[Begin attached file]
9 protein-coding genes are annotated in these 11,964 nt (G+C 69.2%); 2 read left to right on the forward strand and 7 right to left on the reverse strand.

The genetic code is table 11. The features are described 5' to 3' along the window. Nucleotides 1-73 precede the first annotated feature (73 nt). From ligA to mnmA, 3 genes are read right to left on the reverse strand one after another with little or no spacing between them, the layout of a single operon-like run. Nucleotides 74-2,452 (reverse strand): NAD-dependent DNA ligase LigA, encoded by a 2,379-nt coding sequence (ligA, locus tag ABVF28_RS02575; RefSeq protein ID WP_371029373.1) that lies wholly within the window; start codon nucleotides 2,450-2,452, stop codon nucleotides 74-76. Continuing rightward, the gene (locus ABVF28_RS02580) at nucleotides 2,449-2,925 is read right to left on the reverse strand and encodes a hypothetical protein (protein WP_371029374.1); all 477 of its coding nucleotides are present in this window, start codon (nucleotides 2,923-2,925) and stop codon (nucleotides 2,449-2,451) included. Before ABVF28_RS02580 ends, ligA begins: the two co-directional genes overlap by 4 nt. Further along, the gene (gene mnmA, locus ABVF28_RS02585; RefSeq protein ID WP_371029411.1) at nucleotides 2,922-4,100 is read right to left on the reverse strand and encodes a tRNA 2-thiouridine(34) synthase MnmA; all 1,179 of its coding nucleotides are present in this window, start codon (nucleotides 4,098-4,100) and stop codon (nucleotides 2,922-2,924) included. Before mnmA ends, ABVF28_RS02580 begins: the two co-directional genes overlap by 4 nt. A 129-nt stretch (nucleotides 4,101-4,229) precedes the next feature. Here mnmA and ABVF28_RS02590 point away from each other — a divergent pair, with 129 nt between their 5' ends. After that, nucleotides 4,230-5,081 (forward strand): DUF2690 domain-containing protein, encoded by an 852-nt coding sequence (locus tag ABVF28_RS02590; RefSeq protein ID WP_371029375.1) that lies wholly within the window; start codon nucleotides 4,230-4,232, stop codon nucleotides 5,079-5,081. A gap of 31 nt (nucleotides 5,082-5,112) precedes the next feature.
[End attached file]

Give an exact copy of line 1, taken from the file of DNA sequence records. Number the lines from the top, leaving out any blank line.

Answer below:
9 protein-coding genes are annotated in these 11,964 nt (G+C 69.2%); 2 read left to right on the forward strand and 7 right to left on the reverse strand.